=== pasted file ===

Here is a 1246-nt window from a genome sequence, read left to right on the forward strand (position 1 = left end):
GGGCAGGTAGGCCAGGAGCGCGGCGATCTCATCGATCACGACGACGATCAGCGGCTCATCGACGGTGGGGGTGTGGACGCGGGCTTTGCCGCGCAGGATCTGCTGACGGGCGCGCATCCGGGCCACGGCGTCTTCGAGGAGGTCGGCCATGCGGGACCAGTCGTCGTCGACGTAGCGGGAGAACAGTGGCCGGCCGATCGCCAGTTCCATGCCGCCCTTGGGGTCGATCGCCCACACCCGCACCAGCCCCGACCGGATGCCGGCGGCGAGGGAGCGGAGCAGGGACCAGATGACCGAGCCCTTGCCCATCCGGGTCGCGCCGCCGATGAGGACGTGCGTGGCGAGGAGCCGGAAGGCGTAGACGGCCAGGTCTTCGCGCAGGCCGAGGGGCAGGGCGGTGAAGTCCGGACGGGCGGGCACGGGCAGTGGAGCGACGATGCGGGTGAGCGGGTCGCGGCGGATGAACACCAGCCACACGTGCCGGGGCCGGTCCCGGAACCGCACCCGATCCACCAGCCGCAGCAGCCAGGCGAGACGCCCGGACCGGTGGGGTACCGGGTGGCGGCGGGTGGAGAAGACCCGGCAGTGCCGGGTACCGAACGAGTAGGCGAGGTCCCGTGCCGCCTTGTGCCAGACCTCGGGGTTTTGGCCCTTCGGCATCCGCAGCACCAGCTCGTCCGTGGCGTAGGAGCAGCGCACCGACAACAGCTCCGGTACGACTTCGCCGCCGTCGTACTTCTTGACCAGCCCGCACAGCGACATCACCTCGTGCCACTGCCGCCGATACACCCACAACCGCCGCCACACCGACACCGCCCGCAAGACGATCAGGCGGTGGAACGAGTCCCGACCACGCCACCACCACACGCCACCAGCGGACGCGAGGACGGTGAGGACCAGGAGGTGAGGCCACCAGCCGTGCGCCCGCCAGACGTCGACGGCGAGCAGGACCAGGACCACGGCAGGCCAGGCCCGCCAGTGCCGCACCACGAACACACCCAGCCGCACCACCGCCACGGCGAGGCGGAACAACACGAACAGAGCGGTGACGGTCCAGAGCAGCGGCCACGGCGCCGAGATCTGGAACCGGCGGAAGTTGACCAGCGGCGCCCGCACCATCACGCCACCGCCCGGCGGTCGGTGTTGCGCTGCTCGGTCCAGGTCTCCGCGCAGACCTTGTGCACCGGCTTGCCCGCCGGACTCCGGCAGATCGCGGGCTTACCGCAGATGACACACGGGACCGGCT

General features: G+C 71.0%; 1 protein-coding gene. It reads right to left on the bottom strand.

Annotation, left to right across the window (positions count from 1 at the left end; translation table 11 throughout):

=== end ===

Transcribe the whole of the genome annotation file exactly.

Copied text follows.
Here is a 1246-nt window from a genome sequence, read left to right on the forward strand (position 1 = left end):
GGGCAGGTAGGCCAGGAGCGCGGCGATCTCATCGATCACGACGACGATCAGCGGCTCATCGACGGTGGGGGTGTGGACGCGGGCTTTGCCGCGCAGGATCTGCTGACGGGCGCGCATCCGGGCCACGGCGTCTTCGAGGAGGTCGGCCATGCGGGACCAGTCGTCGTCGACGTAGCGGGAGAACAGTGGCCGGCCGATCGCCAGTTCCATGCCGCCCTTGGGGTCGATCGCCCACACCCGCACCAGCCCCGACCGGATGCCGGCGGCGAGGGAGCGGAGCAGGGACCAGATGACCGAGCCCTTGCCCATCCGGGTCGCGCCGCCGATGAGGACGTGCGTGGCGAGGAGCCGGAAGGCGTAGACGGCCAGGTCTTCGCGCAGGCCGAGGGGCAGGGCGGTGAAGTCCGGACGGGCGGGCACGGGCAGTGGAGCGACGATGCGGGTGAGCGGGTCGCGGCGGATGAACACCAGCCACACGTGCCGGGGCCGGTCCCGGAACCGCACCCGATCCACCAGCCGCAGCAGCCAGGCGAGACGCCCGGACCGGTGGGGTACCGGGTGGCGGCGGGTGGAGAAGACCCGGCAGTGCCGGGTACCGAACGAGTAGGCGAGGTCCCGTGCCGCCTTGTGCCAGACCTCGGGGTTTTGGCCCTTCGGCATCCGCAGCACCAGCTCGTCCGTGGCGTAGGAGCAGCGCACCGACAACAGCTCCGGTACGACTTCGCCGCCGTCGTACTTCTTGACCAGCCCGCACAGCGACATCACCTCGTGCCACTGCCGCCGATACACCCACAACCGCCGCCACACCGACACCGCCCGCAAGACGATCAGGCGGTGGAACGAGTCCCGACCACGCCACCACCACACGCCACCAGCGGACGCGAGGACGGTGAGGACCAGGAGGTGAGGCCACCAGCCGTGCGCCCGCCAGACGTCGACGGCGAGCAGGACCAGGACCACGGCAGGCCAGGCCCGCCAGTGCCGCACCACGAACACACCCAGCCGCACCACCGCCACGGCGAGGCGGAACAACACGAACAGAGCGGTGACGGTCCAGAGCAGCGGCCACGGCGCCGAGATCTGGAACCGGCGGAAGTTGACCAGCGGCGCCCGCACCATCACGCCACCGCCCGGCGGTCGGTGTTGCGCTGCTCGGTCCAGGTCTCCGCGCAGACCTTGTGCACCGGCTTGCCCGCCGGACTCCGGCAGATCGCGGGCTTACCGCAGATGACACACGGGACCGGCT

General features: G+C 71.0%; 1 protein-coding gene. It reads right to left on the bottom strand.

Annotation, left to right across the window (positions count from 1 at the left end; translation table 11 throughout):